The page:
How should Christians question their salvation? John Piper answers

John Piper
John Piper speaks at the Cross for the Nations Conference on Dec. 29, 2020. |

Theologian John Piper is weighing in on how often Christians should question their salvation, stressing that Scripture points out some substantial distinctions as to what that means. 

In response to a question from a listener in a Friday episode of his podcast, the renowned Reformed author and former pastor of Bethlehem Baptist Church in Minneapolis distinguished testing oneself to see if he or she is truly a believer in Jesus versus living like a true Christian.

Asked about the meaning of 2 Corinthians 13:5, which reads "Examine yourselves, to see whether you are in the faith. Test yourselves. Surely you know that Jesus Christ is among you; if not, you have failed the test of genuine faith," and how often such examination should occur in the life of a Christian, Piper said a strategic and psychological difference exists when approaching the question of whether one is in the faith.

"One of the reasons I think there’s a significant difference here is because, in the context of 2 Corinthians, there is some real conflict between Paul and some people at Corinth who have given significant evidence that they may not be true Christians," he said, noting that Paul seems unsure of some who profess to be believers.

Yet 2 Peter 1:10 urges Christians to "be all the more diligent to confirm your calling and election [or you could say salvation], for if you practice these qualities you will never fall," he added, emphasizing that an important distinction exists between examining oneself and the ongoing process of living out one's salvation long-term and thus showing evidence of saving faith.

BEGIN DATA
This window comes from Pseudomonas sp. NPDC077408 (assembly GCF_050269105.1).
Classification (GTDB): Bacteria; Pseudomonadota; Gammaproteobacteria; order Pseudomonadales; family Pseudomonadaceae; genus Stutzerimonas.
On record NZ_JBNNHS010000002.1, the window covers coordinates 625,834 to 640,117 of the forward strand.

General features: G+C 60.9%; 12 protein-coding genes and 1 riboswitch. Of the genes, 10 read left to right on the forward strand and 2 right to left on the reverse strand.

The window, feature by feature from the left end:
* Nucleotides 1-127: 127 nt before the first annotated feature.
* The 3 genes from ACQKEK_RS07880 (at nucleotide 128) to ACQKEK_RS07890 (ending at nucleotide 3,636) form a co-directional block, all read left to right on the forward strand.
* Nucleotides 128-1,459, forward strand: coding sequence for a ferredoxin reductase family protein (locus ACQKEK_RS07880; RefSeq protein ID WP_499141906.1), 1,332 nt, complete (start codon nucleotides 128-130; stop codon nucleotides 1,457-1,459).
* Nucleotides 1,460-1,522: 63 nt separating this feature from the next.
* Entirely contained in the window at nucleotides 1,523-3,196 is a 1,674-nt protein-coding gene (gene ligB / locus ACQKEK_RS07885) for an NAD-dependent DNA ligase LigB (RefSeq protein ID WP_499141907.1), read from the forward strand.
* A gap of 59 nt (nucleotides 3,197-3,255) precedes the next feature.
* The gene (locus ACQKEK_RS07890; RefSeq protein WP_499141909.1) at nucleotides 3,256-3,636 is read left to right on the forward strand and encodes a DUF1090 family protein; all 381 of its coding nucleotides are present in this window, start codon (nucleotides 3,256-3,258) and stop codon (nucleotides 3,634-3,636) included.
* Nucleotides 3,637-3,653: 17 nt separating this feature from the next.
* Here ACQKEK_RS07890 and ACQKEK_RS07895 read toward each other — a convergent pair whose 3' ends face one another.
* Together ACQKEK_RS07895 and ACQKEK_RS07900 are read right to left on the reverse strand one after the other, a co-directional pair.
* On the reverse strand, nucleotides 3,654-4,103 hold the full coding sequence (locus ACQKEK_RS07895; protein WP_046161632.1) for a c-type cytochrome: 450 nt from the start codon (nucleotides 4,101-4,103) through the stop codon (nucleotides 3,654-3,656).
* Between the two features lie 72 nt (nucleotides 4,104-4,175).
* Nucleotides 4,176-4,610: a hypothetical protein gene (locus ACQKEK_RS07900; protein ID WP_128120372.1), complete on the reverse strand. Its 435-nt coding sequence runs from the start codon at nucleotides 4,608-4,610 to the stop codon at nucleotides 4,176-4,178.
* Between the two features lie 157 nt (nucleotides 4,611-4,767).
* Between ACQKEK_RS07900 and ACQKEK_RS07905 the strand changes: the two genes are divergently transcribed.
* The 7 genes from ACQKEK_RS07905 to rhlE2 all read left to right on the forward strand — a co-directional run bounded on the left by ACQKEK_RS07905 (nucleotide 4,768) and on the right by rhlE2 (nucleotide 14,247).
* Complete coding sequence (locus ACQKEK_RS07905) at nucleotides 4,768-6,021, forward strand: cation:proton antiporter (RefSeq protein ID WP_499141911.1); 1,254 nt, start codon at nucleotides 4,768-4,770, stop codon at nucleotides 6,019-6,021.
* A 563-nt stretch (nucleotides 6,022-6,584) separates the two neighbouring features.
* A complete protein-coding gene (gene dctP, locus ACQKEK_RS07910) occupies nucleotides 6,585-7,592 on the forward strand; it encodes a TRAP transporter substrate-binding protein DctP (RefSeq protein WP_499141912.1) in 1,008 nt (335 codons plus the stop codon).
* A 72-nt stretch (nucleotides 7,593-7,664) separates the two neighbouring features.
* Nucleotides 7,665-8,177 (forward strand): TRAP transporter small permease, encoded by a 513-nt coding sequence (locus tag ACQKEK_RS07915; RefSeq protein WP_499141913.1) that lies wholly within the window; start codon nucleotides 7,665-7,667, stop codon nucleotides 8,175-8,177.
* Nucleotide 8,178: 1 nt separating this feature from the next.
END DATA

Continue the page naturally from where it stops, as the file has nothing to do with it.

"In a sense, the bottom line in both cases is this: show that you’re a real Christian, born again, justified, on your way to Heaven," he said.

He continued that the Apostle Paul's words to the Corinthians were said with the urgency he did because he was dealing with unrepentant people who claimed to be Christians but were living in sin. Yet the admonition to "test yourself" is not a regular part of Christian life.  

"I think Paul would say this kind of test is something extraordinary, and to be done at critical points in your life when you have drifted away from walking in step with the Spirit, and have been called out, probably by somebody, or maybe by your own conscience: Are you a real Christian?" Piper said.

"Do the serious, critical test of 2 Corinthians 13:5 when someone warns you that your life no longer appears to be confirming your Christian claim. This should set off alarm bells in you, and you might be in serious trouble. So do that kind of serious self-analysis, which can be very frightening, very difficult, but very, very important."

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